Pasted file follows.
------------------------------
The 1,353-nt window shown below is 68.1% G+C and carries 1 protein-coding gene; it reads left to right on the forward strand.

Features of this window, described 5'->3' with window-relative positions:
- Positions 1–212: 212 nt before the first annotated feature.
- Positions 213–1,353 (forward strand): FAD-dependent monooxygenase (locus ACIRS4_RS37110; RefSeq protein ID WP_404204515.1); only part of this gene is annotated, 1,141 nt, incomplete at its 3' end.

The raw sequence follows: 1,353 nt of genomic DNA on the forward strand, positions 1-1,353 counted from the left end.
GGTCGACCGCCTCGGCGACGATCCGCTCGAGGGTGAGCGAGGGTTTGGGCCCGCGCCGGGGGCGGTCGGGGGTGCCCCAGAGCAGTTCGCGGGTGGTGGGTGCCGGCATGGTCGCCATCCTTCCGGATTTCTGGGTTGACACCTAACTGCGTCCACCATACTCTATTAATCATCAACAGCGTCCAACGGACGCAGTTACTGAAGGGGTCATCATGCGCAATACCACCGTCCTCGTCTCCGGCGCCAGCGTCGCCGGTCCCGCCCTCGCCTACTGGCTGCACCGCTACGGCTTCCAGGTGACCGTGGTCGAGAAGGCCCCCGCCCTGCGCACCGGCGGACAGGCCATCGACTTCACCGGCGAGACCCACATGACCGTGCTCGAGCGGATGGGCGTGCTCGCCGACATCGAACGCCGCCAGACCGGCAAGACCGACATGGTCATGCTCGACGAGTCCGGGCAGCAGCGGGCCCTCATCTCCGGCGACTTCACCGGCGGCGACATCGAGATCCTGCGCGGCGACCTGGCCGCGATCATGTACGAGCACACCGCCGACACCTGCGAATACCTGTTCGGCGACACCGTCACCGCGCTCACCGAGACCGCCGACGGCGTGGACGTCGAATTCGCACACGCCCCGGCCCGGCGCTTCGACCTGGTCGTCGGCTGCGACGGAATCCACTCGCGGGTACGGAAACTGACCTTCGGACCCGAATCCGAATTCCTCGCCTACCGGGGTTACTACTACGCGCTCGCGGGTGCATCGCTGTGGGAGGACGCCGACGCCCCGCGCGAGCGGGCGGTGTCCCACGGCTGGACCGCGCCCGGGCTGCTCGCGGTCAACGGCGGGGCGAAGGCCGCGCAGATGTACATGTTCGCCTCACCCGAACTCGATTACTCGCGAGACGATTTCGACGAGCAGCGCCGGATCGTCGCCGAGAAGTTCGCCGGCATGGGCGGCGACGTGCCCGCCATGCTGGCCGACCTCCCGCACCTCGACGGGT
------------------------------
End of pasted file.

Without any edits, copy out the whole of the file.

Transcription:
The 1,353-nt window shown below is 68.1% G+C and carries 1 protein-coding gene; it reads left to right on the forward strand.

Features of this window, described 5'->3' with window-relative positions:
- Positions 1–212: 212 nt before the first annotated feature.
- Positions 213–1,353 (forward strand): FAD-dependent monooxygenase (locus ACIRS4_RS37110; RefSeq protein ID WP_404204515.1); only part of this gene is annotated, 1,141 nt, incomplete at its 3' end.

The raw sequence follows: 1,353 nt of genomic DNA on the forward strand, positions 1-1,353 counted from the left end.
GGTCGACCGCCTCGGCGACGATCCGCTCGAGGGTGAGCGAGGGTTTGGGCCCGCGCCGGGGGCGGTCGGGGGTGCCCCAGAGCAGTTCGCGGGTGGTGGGTGCCGGCATGGTCGCCATCCTTCCGGATTTCTGGGTTGACACCTAACTGCGTCCACCATACTCTATTAATCATCAACAGCGTCCAACGGACGCAGTTACTGAAGGGGTCATCATGCGCAATACCACCGTCCTCGTCTCCGGCGCCAGCGTCGCCGGTCCCGCCCTCGCCTACTGGCTGCACCGCTACGGCTTCCAGGTGACCGTGGTCGAGAAGGCCCCCGCCCTGCGCACCGGCGGACAGGCCATCGACTTCACCGGCGAGACCCACATGACCGTGCTCGAGCGGATGGGCGTGCTCGCCGACATCGAACGCCGCCAGACCGGCAAGACCGACATGGTCATGCTCGACGAGTCCGGGCAGCAGCGGGCCCTCATCTCCGGCGACTTCACCGGCGGCGACATCGAGATCCTGCGCGGCGACCTGGCCGCGATCATGTACGAGCACACCGCCGACACCTGCGAATACCTGTTCGGCGACACCGTCACCGCGCTCACCGAGACCGCCGACGGCGTGGACGTCGAATTCGCACACGCCCCGGCCCGGCGCTTCGACCTGGTCGTCGGCTGCGACGGAATCCACTCGCGGGTACGGAAACTGACCTTCGGACCCGAATCCGAATTCCTCGCCTACCGGGGTTACTACTACGCGCTCGCGGGTGCATCGCTGTGGGAGGACGCCGACGCCCCGCGCGAGCGGGCGGTGTCCCACGGCTGGACCGCGCCCGGGCTGCTCGCGGTCAACGGCGGGGCGAAGGCCGCGCAGATGTACATGTTCGCCTCACCCGAACTCGATTACTCGCGAGACGATTTCGACGAGCAGCGCCGGATCGTCGCCGAGAAGTTCGCCGGCATGGGCGGCGACGTGCCCGCCATGCTGGCCGACCTCCCGCACCTCGACGGGT